When new situations (lowest water known by anyone) face you, increase your focus and become one with the world in which you exist. While fishing the upriver run Sandiakoski after seven (7) hours with one rise to the fly and no hook-ups, do not let your mind or focus turn to far away places and worries or wishes. Remember that each cast could connect with the largest Atlantic Salmon of your life. Did you miss it because your mind and body were away?

Was that a swirl downriver about 300 yards between runs where Atlantic Salmon never stay for longer than one minute as they rush upriver? It was a swirl! A large swirl of an Atlantic Salmon, not a trout or grayling, in the same place as the apparition. Why would a large male Atlantic Salmon rest there? Could he have just been chased out of Mikkeli below by a larger Atlantic Salmon that just moved in? In higher water, would the larger Atlantic Salmon have let this lesser competitor stay in the pool, but at a comfortable distance?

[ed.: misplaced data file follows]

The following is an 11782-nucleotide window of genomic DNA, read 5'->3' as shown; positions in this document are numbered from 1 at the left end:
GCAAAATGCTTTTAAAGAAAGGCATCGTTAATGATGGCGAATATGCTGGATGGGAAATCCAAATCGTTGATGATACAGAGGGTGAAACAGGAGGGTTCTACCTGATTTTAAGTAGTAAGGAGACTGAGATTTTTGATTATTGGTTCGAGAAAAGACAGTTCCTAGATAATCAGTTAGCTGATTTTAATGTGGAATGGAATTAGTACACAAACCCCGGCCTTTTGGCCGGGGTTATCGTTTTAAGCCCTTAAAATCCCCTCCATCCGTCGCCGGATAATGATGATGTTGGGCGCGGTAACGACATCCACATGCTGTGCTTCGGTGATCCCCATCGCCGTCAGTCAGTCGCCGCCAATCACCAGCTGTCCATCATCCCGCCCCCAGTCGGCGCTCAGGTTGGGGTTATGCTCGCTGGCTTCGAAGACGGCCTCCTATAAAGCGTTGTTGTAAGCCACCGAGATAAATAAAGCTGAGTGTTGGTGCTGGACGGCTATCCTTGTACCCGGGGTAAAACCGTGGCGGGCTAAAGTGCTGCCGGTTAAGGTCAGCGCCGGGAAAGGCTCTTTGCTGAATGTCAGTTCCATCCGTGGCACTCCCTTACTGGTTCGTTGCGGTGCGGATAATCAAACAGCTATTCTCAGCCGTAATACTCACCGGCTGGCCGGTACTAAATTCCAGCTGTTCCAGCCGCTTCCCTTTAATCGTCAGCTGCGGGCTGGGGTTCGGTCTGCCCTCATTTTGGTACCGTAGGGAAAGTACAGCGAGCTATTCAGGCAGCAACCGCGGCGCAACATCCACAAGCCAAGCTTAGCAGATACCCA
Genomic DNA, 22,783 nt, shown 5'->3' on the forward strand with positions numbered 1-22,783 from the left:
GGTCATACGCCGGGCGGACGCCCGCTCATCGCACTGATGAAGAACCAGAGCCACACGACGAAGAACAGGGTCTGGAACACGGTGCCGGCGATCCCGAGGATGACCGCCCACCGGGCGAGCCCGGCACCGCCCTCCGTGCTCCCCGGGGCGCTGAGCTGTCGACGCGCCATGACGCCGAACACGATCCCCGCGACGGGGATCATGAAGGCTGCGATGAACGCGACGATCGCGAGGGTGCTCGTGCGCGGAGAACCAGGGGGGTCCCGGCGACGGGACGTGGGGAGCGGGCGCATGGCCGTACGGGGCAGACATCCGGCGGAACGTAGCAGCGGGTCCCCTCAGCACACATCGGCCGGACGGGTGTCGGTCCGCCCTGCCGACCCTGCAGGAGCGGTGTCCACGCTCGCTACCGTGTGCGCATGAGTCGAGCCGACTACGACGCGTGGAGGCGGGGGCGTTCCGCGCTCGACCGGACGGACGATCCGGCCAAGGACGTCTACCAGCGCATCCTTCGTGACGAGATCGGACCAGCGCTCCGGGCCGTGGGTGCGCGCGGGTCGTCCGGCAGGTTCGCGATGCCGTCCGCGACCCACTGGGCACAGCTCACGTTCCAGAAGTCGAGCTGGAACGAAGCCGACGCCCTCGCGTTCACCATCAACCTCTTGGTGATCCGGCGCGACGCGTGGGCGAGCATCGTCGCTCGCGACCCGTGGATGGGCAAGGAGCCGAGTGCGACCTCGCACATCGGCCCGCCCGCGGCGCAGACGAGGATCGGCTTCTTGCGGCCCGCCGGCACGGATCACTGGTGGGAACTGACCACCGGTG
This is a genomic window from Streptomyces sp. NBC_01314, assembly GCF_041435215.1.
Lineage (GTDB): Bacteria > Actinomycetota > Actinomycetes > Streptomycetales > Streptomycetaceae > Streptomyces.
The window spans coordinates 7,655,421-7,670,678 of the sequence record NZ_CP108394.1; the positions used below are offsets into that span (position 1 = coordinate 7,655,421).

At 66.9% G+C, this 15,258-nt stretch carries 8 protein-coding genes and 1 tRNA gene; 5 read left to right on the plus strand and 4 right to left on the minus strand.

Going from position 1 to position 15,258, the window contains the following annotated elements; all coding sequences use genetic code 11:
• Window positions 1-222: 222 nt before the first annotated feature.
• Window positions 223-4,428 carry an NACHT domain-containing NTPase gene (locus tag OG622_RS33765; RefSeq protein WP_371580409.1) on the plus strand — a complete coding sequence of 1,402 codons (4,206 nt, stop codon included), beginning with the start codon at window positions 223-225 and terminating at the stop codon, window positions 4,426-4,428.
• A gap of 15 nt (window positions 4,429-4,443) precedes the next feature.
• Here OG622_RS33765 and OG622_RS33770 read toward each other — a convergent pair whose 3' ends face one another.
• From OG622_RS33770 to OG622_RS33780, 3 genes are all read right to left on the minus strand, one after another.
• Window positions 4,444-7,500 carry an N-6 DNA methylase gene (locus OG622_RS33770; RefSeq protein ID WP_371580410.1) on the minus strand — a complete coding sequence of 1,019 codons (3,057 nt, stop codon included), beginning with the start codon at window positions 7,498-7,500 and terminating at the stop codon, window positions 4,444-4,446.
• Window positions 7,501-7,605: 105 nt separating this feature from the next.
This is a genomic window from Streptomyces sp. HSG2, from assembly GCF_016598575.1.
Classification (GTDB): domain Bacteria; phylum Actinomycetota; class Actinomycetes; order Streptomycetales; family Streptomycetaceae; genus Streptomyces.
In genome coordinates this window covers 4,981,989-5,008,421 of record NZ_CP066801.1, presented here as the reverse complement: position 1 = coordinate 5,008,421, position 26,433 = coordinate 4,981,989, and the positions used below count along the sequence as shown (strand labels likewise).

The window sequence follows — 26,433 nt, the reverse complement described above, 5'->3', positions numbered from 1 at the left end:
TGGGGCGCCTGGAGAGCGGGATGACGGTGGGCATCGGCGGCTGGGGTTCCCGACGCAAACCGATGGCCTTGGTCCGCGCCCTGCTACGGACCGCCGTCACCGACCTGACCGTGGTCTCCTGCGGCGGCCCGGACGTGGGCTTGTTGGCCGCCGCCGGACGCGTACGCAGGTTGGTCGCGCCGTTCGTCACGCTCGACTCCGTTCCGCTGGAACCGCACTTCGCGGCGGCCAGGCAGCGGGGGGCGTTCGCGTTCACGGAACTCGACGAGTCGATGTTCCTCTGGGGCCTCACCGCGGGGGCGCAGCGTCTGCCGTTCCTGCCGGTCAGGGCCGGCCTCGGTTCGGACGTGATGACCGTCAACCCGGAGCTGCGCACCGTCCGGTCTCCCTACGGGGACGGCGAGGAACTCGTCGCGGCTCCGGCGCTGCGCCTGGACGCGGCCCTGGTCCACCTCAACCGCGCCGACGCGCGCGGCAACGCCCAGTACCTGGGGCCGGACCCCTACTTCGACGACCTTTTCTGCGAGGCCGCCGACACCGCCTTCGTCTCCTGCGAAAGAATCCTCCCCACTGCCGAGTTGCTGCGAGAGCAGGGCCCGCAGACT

Can we make a long cast across the calm, slower, shallower water, and make the fly move fast enough to attract this now upset Atlantic Salmon, without spooking him up or down river? The long straight cast perpendicular to the caster to maximize fly speed gently touches the water. No mend is put in the line. The fly sinks and reaches maximum speed about two-thirds through the swing. A large boil erupts. The line begins to escape the reel. After ten feet of line drift away, with your heart in your throat and your brain screaming do not strike the fish, the rod is raised and the reel begins to scream.